Understanding Legal Responsibilities for Fire Regulations
Owning a property or a business means that you have a number of important obligations and legal regulations. Some of these will undoubtedly refer to fire safety and fire awareness and training, and it is vital that you understand what these responsibilities are and why they are important to the building or business that you own.
There are several types of properties that must have certain fire safety protocols and equipment in place, such as hospitals, public buildings, houses of multiple occupancy, and schools, to name just a few. The regulations stipulate that there must be fire escape routes, fire doors in certain areas of a building, and other fire safety protocols. This all comes from The Regulatory Reform (Fire Safety) Order 2005.
There will be a person who is legally responsible for all aspects of fire safety for a building. As the owner of a building this could be your responsibility. Alternatively, it could be the responsibility of an employer with members of staff working for them, the manager of a public building, or the person in control of a business on a day-to-day basis. With this responsibility comes the awareness of all fire safety issues within your building. There could even be multiple people responsible for fire safety, depending on the size and scale of a building or business.
If you are in charge of fire safety for a building you must put together an extensive fire risk assessment, that looks at all aspects of the building, the various potential threats of fire, escape routes, number of people in the building at any given time of day, and all other associated risks. A legal requirement is that there should be a written fire risk assessment on the site of a property at all times for any business that employs 4 or more people. This assessment should list all potential fire safety hazards, and the procedures that must be followed in the event of a fire.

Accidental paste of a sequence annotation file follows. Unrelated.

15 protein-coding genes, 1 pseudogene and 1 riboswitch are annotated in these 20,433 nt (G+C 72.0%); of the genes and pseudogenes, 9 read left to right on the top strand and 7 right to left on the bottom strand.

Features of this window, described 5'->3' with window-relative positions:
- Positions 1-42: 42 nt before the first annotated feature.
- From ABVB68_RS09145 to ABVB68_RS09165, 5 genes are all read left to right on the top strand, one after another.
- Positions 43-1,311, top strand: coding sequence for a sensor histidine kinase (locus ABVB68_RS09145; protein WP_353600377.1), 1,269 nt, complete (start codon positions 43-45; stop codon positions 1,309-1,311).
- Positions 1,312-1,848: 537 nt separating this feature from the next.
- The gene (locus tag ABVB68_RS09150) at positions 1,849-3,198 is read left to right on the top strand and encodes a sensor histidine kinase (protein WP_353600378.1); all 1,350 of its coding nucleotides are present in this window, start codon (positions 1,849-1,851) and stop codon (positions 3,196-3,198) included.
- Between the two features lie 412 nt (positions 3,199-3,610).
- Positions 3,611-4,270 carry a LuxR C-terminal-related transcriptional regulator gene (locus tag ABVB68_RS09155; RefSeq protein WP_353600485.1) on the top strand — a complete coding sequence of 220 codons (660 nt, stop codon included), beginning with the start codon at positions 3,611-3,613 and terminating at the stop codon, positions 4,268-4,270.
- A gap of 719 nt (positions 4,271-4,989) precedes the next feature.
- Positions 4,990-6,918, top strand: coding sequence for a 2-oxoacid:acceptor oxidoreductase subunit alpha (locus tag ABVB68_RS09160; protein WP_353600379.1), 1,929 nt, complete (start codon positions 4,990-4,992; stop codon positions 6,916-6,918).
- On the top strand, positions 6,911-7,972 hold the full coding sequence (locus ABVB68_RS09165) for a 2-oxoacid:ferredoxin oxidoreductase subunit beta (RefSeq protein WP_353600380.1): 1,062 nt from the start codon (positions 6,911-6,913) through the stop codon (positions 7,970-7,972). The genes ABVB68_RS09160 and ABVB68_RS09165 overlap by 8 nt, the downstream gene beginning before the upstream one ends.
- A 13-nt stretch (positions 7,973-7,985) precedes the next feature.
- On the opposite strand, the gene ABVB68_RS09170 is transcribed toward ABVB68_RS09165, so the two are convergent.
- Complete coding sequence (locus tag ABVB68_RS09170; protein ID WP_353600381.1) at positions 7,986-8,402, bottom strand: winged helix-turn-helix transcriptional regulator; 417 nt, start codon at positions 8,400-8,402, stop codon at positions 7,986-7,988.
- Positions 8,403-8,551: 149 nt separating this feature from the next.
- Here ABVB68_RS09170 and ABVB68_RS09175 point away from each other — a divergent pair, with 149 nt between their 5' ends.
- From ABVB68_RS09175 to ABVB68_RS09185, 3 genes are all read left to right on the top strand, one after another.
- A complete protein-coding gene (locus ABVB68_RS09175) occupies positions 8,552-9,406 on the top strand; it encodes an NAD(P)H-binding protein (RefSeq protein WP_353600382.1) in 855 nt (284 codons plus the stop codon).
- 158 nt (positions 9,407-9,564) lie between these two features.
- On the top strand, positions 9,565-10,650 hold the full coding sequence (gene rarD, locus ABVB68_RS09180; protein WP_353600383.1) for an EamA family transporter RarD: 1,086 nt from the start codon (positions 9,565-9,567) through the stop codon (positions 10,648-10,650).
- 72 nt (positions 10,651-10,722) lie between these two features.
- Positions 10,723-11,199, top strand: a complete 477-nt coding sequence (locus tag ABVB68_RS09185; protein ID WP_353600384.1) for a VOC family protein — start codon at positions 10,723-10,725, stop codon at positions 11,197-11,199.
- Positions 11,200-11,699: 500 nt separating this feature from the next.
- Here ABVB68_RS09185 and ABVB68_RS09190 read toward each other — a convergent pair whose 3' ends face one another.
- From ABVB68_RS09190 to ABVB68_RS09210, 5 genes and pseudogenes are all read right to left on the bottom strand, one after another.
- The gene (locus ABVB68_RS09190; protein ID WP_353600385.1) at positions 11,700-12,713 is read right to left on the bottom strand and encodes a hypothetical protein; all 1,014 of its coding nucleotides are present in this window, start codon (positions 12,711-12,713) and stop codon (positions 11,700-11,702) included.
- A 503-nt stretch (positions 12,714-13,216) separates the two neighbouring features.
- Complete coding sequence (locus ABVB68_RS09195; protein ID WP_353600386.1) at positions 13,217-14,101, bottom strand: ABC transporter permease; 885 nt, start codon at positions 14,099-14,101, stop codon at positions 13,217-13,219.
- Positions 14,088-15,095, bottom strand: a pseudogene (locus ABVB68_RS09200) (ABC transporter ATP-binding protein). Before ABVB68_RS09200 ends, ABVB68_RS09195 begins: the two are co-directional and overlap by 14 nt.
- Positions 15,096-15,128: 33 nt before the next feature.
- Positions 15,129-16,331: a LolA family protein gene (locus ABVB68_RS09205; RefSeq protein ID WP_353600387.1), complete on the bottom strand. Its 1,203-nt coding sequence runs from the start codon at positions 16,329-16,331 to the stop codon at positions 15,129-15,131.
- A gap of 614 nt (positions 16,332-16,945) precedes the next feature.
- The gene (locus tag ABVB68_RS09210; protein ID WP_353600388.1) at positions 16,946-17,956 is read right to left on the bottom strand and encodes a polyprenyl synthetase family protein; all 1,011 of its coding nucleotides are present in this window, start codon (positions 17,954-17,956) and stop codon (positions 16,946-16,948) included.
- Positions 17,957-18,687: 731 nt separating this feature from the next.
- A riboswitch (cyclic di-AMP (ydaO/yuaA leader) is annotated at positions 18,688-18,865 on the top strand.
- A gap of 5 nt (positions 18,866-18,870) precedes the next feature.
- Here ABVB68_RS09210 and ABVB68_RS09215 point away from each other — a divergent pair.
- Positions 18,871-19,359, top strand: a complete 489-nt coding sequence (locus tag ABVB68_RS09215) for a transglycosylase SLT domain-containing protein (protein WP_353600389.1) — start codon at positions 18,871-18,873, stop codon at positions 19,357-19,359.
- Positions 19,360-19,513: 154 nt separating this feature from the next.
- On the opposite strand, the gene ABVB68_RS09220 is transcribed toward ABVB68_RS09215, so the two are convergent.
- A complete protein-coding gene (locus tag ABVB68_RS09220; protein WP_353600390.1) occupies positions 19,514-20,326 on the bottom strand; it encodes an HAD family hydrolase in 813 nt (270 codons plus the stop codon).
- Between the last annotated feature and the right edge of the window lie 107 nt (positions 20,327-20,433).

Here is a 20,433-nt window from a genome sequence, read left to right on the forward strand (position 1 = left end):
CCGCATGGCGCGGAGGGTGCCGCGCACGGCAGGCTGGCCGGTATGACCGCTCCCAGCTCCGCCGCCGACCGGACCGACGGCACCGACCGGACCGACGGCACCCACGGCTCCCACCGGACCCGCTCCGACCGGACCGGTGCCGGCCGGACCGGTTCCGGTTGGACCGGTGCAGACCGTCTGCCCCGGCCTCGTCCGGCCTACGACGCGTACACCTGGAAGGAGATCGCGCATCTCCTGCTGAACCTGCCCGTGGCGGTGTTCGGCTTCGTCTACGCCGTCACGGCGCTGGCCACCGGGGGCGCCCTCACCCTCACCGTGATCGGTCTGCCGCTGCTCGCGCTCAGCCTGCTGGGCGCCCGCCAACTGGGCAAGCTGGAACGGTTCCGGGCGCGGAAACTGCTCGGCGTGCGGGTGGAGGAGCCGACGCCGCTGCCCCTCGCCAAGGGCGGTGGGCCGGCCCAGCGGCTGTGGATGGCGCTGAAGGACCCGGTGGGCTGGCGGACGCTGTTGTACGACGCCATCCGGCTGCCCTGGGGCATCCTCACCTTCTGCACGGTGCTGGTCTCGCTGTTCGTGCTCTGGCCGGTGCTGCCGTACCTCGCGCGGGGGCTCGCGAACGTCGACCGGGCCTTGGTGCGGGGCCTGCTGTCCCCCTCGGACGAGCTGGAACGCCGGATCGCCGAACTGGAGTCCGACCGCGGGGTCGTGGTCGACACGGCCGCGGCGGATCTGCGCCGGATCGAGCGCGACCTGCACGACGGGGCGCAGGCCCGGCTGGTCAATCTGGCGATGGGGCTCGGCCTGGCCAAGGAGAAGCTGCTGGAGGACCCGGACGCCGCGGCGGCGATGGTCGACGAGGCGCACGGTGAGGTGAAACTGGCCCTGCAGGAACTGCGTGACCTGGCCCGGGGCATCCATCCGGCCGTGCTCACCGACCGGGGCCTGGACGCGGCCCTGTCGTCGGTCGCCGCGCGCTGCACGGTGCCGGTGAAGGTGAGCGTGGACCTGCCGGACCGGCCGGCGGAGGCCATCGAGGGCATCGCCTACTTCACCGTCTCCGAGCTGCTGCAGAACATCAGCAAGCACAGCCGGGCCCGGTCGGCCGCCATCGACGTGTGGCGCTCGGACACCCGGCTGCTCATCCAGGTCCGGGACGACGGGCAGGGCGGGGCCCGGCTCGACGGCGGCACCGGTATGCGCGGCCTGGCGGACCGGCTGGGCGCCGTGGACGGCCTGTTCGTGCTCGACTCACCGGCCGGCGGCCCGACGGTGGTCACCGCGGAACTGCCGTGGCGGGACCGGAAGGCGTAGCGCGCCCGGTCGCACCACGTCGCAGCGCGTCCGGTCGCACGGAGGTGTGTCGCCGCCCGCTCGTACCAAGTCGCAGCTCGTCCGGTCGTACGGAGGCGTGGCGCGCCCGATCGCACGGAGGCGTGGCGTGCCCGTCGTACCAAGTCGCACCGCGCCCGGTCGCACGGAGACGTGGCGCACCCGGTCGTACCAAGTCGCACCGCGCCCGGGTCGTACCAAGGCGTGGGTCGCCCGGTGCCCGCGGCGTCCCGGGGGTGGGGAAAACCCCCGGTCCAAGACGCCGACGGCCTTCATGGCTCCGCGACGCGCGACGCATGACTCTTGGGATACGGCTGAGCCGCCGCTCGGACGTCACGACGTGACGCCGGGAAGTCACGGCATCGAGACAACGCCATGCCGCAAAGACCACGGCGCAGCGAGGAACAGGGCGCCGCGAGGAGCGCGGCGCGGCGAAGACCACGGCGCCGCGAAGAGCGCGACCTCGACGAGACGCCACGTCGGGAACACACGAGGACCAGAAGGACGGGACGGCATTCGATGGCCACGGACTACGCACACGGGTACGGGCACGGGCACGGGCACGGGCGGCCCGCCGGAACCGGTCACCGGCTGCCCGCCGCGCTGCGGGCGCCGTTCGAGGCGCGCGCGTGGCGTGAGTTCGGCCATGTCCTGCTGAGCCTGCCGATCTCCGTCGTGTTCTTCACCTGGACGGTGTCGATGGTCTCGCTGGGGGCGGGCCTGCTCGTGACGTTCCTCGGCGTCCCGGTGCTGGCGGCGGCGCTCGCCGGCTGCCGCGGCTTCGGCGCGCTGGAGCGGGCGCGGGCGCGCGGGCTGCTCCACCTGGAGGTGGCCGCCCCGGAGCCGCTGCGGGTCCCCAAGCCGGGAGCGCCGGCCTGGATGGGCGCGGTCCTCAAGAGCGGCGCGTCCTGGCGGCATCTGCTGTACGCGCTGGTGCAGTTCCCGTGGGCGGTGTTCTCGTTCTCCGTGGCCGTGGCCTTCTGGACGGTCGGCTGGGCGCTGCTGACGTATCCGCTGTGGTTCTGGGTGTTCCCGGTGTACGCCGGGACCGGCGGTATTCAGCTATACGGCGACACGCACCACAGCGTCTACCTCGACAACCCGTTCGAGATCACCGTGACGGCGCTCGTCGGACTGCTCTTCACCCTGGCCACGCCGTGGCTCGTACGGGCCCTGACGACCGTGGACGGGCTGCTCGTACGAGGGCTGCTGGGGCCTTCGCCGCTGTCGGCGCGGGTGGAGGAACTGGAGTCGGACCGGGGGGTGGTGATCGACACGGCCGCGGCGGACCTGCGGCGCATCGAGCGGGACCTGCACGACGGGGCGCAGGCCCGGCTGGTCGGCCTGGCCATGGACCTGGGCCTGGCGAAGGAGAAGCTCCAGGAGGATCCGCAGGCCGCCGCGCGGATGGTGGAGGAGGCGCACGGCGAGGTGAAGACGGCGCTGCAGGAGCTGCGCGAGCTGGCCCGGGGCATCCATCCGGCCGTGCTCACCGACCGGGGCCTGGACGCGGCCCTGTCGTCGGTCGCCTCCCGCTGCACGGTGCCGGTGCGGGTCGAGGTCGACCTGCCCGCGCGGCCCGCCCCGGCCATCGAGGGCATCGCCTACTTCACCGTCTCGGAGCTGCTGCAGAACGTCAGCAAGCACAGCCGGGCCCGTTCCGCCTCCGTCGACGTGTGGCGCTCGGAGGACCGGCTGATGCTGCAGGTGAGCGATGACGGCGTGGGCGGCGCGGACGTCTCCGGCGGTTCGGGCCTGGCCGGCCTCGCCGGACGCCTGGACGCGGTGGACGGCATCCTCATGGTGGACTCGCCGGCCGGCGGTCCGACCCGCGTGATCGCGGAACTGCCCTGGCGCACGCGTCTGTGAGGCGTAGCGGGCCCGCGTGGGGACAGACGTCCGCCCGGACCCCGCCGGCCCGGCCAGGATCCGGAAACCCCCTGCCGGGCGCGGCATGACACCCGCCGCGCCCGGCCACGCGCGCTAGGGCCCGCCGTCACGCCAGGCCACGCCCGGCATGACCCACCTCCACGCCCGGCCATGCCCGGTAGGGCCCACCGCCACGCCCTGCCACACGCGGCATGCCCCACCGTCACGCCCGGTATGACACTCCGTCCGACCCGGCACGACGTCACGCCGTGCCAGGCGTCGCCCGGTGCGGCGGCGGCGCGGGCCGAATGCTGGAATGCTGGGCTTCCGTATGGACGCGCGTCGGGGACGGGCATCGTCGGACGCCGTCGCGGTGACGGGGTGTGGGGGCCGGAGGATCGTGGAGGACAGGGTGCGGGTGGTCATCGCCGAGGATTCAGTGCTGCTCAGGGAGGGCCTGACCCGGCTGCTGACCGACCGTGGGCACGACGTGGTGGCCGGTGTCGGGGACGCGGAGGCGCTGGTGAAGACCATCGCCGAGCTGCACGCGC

Fire risk assessments must be carried out regularly to ensure that if any changes are required, they can be performed as quickly and efficiently as possible. It also gives a chance to investigate whether the changes requested after the last fire risk assessment have been carried out at all, or carried out to the necessary standards. This is also a great chance to train people who are new to the building, as well as re-educate those who need a refresher course. All fire doors, escape routes, and other fire safety equipment should be checked to be in working order at this point of a fire risk assessment.
There are different levels of risks associated with different types of fire risks, and as the person responsible for fire safety within a building, it is important that you have a clear head and a clear idea of which level of fire risk to associate with each potential hazard. Over time you’ll become used to conducting fire risk assessments, devising a plan of action, and implementing that plan of action. It is a positive habit to get into, with the safety of real people in your hands.